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FP6

BIOPOL — Result In Brief

Project ID: 44336
Funded under: FP6-FOOD
Country: Netherlands

Refining plant products for green chemicals and fuels

There are currently 34 existing or planned biorefineries in Europe and 45 biorefinery research projects or pilot plants. EU-funded researchers evaluated the present and future of biorefinery concepts and made specific recommendations for policy initiatives to enhance European awareness and competitiveness.
Refining plant products for green chemicals and fuels
Biomass is organic material from living or recently living plants and animals. In turn, a biorefinery produces useful biologically-based products and by-products, such as chemicals and fuels, from biomass with negligible carbon dioxide (CO2) emissions.

The ‘Assessment of biorefinery concepts and the implications for agricultural and forestry policy’ (Biopol) project was designed to evaluate innovative technical, social, environmental and policy concepts implemented by biorefineries with the goal of guiding future policy impacting biorefinery development.

The investigators focused on four main classes of biorefineries. Green biorefineries use wet, green biomass such as green grass and clover. Lignocellulosic feedstock biorefineries use dry raw material from cellulose-containing biomass such as reeds and wood. Whole crop biorefineries use crop plants such as cereals or maize as raw materials. Finally, two platform biorefineries combine the sugar (biochemical) and the syngas, or synthesis gas (thermo-chemical), platform to produce chemicals and fuels such as ethanol, methanol and polymers.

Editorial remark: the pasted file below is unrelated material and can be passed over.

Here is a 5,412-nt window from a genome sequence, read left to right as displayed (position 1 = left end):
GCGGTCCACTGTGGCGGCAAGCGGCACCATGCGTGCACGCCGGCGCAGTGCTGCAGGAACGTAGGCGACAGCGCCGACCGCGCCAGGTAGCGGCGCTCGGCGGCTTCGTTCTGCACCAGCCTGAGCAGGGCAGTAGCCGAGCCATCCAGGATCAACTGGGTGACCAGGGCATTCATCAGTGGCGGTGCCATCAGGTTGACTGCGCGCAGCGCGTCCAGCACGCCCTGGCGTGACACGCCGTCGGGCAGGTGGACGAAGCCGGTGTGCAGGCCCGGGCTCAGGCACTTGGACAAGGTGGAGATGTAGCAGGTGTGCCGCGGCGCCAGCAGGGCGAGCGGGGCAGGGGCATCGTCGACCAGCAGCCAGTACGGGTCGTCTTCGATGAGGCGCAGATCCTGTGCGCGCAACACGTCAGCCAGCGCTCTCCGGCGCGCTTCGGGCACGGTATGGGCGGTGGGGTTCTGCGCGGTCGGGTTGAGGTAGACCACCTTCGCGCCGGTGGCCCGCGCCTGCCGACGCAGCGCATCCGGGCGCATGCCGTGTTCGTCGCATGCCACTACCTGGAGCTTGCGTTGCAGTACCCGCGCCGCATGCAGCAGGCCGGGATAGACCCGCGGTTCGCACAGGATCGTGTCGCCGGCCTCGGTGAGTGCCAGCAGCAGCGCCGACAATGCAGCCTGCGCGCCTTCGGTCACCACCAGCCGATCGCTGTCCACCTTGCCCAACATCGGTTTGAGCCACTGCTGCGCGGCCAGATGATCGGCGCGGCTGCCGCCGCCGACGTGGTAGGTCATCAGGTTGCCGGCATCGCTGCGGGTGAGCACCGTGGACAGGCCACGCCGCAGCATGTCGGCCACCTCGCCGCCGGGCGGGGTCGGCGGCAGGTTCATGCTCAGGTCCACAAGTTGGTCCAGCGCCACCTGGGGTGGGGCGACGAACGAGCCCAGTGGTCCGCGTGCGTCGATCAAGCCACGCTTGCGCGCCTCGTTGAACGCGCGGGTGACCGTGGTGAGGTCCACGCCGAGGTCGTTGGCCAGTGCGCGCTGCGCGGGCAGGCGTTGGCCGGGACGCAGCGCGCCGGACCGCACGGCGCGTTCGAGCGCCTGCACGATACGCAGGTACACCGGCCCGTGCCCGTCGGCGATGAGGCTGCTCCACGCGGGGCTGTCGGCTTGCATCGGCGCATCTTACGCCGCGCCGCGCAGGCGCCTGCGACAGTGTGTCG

Next, they selected four industries that could successfully implement biorefinery concepts to develop new products with potential for economic benefits: chemical, pulp and paper, starch and sugar, and biofuels.

The investigators used a biomass supply model to investigate four different scenarios for future biorefinery development. The main conclusions were that the EU has sufficient biomass to meet renewable energy standards and climate policy, second generation technologies for sustainability can produce considerable quantities of valuable non-energy by-products, and large-scale implementation of biorefineries concepts would decrease costs and prices.

Among the researchers’ policy recommendations were eco-labelling of bio-based products explaining environmental advantages to consumers, a ‘polluter pays’ principle by which companies favouring petroleum-based products would in essence help finance biorefineries and policy initiatives that take into account not only food and energy products but also fibres, biochemicals and biomaterials.

In conclusion, the Biopol project undertook an extensive analysis of the current state of biorefineries and future scenarios for biorefinery development, coming up with important recommendations for future research and policy in the field. Implementation of the outcomes should have important positive impact on European competitiveness, consumer awareness and the global environment.

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